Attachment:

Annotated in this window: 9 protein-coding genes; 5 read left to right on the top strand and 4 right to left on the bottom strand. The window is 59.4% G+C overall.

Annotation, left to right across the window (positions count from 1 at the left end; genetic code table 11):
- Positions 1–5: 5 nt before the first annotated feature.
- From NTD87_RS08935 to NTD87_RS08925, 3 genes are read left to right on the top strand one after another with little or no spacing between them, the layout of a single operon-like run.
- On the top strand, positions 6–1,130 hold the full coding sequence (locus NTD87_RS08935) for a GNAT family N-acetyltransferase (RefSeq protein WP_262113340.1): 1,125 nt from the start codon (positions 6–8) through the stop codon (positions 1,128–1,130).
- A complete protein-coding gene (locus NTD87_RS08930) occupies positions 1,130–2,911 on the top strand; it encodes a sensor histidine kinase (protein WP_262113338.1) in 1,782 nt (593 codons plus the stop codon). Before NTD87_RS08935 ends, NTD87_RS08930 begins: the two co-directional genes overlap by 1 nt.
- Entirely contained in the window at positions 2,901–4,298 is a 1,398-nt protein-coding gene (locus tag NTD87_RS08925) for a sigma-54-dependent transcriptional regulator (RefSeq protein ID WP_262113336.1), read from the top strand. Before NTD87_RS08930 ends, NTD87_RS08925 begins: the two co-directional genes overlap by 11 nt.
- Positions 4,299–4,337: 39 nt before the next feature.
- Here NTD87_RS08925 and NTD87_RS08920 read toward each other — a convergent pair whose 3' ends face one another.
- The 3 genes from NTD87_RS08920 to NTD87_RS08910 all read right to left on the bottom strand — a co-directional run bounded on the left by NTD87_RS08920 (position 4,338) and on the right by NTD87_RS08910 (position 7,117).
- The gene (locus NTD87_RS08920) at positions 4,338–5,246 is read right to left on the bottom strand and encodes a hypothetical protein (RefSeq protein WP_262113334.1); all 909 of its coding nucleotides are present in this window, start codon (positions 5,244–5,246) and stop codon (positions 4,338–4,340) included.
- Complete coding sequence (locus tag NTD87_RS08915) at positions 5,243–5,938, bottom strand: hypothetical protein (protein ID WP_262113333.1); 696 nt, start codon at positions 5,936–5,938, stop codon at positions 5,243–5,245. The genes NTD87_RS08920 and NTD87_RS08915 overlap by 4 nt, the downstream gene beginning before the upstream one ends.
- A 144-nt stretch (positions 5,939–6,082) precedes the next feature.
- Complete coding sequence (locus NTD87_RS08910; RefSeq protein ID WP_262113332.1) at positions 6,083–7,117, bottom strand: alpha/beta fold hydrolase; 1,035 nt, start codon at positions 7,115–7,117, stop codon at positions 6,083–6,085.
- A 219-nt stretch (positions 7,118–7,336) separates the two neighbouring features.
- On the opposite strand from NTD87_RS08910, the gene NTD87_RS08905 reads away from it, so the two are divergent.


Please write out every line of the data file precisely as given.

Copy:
Annotated in this window: 9 protein-coding genes; 5 read left to right on the top strand and 4 right to left on the bottom strand. The window is 59.4% G+C overall.

Annotation, left to right across the window (positions count from 1 at the left end; genetic code table 11):
- Positions 1–5: 5 nt before the first annotated feature.
- From NTD87_RS08935 to NTD87_RS08925, 3 genes are read left to right on the top strand one after another with little or no spacing between them, the layout of a single operon-like run.
- On the top strand, positions 6–1,130 hold the full coding sequence (locus NTD87_RS08935) for a GNAT family N-acetyltransferase (RefSeq protein WP_262113340.1): 1,125 nt from the start codon (positions 6–8) through the stop codon (positions 1,128–1,130).
- A complete protein-coding gene (locus NTD87_RS08930) occupies positions 1,130–2,911 on the top strand; it encodes a sensor histidine kinase (protein WP_262113338.1) in 1,782 nt (593 codons plus the stop codon). Before NTD87_RS08935 ends, NTD87_RS08930 begins: the two co-directional genes overlap by 1 nt.
- Entirely contained in the window at positions 2,901–4,298 is a 1,398-nt protein-coding gene (locus tag NTD87_RS08925) for a sigma-54-dependent transcriptional regulator (RefSeq protein ID WP_262113336.1), read from the top strand. Before NTD87_RS08930 ends, NTD87_RS08925 begins: the two co-directional genes overlap by 11 nt.
- Positions 4,299–4,337: 39 nt before the next feature.
- Here NTD87_RS08925 and NTD87_RS08920 read toward each other — a convergent pair whose 3' ends face one another.
- The 3 genes from NTD87_RS08920 to NTD87_RS08910 all read right to left on the bottom strand — a co-directional run bounded on the left by NTD87_RS08920 (position 4,338) and on the right by NTD87_RS08910 (position 7,117).
- The gene (locus NTD87_RS08920) at positions 4,338–5,246 is read right to left on the bottom strand and encodes a hypothetical protein (RefSeq protein WP_262113334.1); all 909 of its coding nucleotides are present in this window, start codon (positions 5,244–5,246) and stop codon (positions 4,338–4,340) included.
- Complete coding sequence (locus tag NTD87_RS08915) at positions 5,243–5,938, bottom strand: hypothetical protein (protein ID WP_262113333.1); 696 nt, start codon at positions 5,936–5,938, stop codon at positions 5,243–5,245. The genes NTD87_RS08920 and NTD87_RS08915 overlap by 4 nt, the downstream gene beginning before the upstream one ends.
- A 144-nt stretch (positions 5,939–6,082) precedes the next feature.
- Complete coding sequence (locus NTD87_RS08910; RefSeq protein ID WP_262113332.1) at positions 6,083–7,117, bottom strand: alpha/beta fold hydrolase; 1,035 nt, start codon at positions 7,115–7,117, stop codon at positions 6,083–6,085.
- A 219-nt stretch (positions 7,118–7,336) separates the two neighbouring features.
- On the opposite strand from NTD87_RS08910, the gene NTD87_RS08905 reads away from it, so the two are divergent.